A very moving scene has been created in London at the Tower of London and you only have until the 11th to see it. 10,000 gas lanterns have been lit in the Tower’s moat in commemoration of the end of World War I. If you’re in London right now, you have until Sunday to see this. Go! I wish I was there to see it in person.
From Historic Royal Palaces:
As the nation commemorates the centenary of the end of the First World War, a new installation at the Tower of London, Beyond the Deepening Shadow: The Tower Remembers will fill the moat with thousands of individual flames: a public act of remembrance for the lives of the fallen, honouring their sacrifice. This new artistic tribute will run for eight nights, leading up to and including Armistice Day 2018.
Beyond the Deepening Shadow is an evolving installation, which will unfold each evening over the course of four hours, between 17:00 and 21:00 each evening, with the Tower moat gradually illuminated by individual flames. The unfolding visual spectacle will be accompanied by a specially-commissioned sound installation; a sonic exploration of the shifting tide of political alliances, friendship, love and loss in war. At the centre of the sound installation lies a new choral work, with words from War Poet Mary Borden’s Sonnets to a Soldier.
Beyond the Deepening Shadow will begin with a procession led by the Yeoman Warders of the Tower of London. Emerging from the fortress, the Yeoman Warders – themselves all distinguished former servicemen and women – will ceremonially light the first flame. In a moving ritual, a select team of volunteers will then proceed to light the rest of the installation, gradually creating a circle of light, radiating from the Tower as a powerful symbol of remembrance. Members of the public are invited to return to the Tower of London to see the installation evolve each night, and to join in this public act of commemoration. The display will conclude at 21:00 every evening.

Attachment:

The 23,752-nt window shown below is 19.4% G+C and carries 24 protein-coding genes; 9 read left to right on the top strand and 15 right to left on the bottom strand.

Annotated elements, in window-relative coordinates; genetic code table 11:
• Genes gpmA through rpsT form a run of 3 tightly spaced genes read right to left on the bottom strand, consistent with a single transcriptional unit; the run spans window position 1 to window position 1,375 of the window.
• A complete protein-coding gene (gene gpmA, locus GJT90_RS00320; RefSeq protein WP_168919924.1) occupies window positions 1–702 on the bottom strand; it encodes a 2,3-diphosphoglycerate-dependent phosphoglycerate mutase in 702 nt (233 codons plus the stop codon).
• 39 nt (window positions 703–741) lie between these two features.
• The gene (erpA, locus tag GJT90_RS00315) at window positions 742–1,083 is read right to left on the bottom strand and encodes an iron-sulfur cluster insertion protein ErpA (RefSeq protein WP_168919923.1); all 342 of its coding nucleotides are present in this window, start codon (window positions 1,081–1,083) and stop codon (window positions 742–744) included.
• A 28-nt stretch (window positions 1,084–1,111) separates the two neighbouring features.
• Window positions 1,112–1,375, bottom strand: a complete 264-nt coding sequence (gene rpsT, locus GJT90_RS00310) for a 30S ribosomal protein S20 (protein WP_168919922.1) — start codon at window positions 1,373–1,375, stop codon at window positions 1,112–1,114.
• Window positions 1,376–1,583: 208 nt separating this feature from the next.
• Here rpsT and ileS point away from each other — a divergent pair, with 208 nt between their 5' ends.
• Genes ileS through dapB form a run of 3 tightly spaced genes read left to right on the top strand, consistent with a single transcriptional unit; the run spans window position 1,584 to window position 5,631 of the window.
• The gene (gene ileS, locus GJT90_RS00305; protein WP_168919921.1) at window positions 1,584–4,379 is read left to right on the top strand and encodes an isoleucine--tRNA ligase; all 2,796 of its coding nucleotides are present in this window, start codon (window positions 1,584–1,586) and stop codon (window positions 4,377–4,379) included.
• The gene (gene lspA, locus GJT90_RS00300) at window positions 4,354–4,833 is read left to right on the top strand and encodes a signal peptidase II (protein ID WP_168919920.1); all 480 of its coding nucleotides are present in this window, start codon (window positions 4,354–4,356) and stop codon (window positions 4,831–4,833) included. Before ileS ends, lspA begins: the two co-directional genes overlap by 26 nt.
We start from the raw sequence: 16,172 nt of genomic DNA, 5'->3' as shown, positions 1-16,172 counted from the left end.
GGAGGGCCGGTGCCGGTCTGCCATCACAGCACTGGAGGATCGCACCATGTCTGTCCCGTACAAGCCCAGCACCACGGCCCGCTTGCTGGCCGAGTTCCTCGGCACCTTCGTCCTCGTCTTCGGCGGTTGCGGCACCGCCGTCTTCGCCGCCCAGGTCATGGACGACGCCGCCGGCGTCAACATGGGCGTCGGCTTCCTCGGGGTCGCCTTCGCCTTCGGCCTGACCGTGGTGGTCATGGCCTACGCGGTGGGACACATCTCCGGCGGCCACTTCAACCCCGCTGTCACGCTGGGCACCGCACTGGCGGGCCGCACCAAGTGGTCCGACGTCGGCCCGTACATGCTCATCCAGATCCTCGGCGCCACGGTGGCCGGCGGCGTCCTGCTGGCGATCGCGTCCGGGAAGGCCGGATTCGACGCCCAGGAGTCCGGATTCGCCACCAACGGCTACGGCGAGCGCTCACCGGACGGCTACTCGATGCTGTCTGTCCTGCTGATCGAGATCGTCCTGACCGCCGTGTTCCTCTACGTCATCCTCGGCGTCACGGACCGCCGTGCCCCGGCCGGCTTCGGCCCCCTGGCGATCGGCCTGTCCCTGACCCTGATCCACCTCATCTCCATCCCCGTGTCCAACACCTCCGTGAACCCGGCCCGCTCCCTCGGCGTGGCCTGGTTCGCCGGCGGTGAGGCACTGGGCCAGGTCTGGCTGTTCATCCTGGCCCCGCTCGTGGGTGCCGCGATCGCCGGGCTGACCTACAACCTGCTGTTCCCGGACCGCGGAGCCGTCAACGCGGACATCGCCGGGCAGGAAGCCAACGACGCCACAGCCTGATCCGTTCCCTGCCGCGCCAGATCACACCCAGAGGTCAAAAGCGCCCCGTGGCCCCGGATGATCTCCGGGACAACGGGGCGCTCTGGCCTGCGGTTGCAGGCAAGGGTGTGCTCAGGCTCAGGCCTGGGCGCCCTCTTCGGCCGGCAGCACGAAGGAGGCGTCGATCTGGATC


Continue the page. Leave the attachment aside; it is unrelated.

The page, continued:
Tickets to go down into the actual moat have been sold out, but you can still visit by following the trail around the moat. You can see the installation for free from Tower Hill and the Tower concourse. I would expect this to be very crowded since it’s such a limited display – so patience and decorum will be required.
Here’s a short video about the installation:
Here’s a behind the scenes video on how they pulled it off – it’s incredible that each lantern is lit by hand by a team of volunteers every night.